Once you make these decisions, you do not have to start over. There are plenty of bounce message templates out there that you can use as a solid starting point. For example, Workable gives you plenty of recruiting templates, including a rejection letter.
The general elements of a gracious letter of rejection are:
Thank you for applying for the position What your final decision was (moving on with another candidate) Feedback or compliments on their interview performance Whether you consider them good for future or tangential positions A warm concluding sentence or two that wishes them well Your signature and Company Contact Information
Your rejection letter does not have to follow a stone template. The more you personalize your rejection letters to match your company’s brand, the better.
# 3 – Contact rejected candidates as soon as possible
Through the candidate search process, you will not let candidates who did not get the cut wait in the dark. It is good practice to let them know as soon as you have decided who will get the job offer. The less time your job candidates leave waiting for them, the more positive your graduate experience will be.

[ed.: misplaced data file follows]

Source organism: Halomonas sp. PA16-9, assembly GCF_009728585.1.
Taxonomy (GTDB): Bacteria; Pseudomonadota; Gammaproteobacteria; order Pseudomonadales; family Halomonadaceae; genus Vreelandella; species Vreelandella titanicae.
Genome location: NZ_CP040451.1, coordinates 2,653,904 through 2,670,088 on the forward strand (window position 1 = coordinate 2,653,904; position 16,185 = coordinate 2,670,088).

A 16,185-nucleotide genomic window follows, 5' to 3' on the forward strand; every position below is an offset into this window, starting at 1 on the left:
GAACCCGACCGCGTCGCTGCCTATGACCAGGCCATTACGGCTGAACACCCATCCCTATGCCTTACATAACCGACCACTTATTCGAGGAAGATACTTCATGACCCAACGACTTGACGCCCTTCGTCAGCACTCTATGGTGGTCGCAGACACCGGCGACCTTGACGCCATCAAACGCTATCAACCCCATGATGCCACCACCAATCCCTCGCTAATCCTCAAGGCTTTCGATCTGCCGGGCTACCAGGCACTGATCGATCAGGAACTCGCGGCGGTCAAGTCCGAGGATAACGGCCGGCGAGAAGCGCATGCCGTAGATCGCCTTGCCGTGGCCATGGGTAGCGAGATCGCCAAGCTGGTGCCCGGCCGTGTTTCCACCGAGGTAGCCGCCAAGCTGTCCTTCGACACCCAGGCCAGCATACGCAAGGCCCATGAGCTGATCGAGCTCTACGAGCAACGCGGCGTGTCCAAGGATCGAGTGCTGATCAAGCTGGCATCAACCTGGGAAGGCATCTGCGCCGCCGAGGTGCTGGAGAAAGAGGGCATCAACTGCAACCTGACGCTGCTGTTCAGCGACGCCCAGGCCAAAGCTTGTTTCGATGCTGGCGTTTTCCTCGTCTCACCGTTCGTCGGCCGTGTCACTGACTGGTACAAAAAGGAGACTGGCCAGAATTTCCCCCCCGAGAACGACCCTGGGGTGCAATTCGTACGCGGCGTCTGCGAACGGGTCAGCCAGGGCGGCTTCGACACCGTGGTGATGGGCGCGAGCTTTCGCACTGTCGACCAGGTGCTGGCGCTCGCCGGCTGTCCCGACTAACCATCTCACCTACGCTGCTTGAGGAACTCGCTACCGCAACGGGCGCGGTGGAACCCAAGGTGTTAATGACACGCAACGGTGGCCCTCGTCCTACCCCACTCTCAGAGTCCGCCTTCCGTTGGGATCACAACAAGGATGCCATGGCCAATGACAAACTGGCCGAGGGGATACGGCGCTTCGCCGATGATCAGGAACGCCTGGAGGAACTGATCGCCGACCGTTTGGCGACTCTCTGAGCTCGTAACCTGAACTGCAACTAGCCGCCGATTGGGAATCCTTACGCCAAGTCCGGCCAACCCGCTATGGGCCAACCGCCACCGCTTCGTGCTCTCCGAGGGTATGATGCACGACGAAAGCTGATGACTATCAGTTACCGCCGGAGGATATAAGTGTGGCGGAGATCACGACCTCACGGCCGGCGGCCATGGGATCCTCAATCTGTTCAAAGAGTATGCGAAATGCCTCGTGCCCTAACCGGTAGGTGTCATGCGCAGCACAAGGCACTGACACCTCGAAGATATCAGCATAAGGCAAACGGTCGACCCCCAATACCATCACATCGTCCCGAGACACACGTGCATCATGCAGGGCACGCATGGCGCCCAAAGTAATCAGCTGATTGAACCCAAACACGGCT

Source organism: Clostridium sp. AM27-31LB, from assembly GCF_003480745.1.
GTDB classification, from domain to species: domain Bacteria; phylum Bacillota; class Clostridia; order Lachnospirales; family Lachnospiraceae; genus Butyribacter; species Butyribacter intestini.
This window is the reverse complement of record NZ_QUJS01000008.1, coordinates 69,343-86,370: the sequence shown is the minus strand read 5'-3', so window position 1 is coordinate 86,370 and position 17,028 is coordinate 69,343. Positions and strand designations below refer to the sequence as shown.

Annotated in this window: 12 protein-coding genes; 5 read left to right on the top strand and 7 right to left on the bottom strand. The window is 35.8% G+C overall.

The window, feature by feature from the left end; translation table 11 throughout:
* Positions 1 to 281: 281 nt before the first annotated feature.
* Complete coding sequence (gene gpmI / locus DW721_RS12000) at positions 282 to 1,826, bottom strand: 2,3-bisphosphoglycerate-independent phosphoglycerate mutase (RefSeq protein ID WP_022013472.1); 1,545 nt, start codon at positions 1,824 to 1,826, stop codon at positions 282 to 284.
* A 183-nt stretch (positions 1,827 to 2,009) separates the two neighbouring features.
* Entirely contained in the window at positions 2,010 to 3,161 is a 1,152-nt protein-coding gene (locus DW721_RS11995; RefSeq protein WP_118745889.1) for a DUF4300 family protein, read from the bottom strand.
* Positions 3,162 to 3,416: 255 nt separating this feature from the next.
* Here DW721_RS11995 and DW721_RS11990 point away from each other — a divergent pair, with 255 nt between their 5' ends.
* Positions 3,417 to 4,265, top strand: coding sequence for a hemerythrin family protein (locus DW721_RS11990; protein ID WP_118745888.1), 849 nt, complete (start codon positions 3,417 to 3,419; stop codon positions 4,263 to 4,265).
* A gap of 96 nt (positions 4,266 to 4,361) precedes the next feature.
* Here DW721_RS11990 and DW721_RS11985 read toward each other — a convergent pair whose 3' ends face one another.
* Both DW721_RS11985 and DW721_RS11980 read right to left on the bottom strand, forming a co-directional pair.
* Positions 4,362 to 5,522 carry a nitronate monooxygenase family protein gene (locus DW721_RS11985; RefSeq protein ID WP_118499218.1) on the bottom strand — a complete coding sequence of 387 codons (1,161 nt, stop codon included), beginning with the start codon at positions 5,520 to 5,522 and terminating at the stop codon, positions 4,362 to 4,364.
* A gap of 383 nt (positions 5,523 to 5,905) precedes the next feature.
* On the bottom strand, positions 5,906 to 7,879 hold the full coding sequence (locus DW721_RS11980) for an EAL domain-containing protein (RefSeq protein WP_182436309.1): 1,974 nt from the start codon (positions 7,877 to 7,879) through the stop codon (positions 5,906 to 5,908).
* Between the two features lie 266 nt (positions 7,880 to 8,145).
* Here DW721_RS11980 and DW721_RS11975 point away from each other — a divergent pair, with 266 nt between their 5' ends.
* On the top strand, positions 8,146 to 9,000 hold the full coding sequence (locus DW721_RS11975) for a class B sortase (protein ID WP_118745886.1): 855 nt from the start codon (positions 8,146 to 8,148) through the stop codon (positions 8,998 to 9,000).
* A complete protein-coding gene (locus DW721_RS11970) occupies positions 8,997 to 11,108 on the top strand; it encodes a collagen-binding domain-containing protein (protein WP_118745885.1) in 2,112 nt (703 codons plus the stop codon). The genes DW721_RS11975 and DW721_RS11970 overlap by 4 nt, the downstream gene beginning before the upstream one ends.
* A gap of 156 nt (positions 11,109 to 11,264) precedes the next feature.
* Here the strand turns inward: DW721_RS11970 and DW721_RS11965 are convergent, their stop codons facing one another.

Letting them know as soon as you can that they did not land the job also shows them that you value the effort and time they invested in your application process. If possible, try to avoid long periods of time when you are not in contact with a set of candidates.
A good way to ensure that waiting time does not become a recurring problem is to schedule time to send rejection letters. With a recruitment tool like Workable, it can be easy to automate the reminder process. When you receive the automatic alert, be sure to contact anyone who has applied.
Remember that email for rejection messages is not the only way to professionally reject candidates. With graduates who have gone through a more involved hiring process, you can set aside time to reach them by phone and talk to them in person.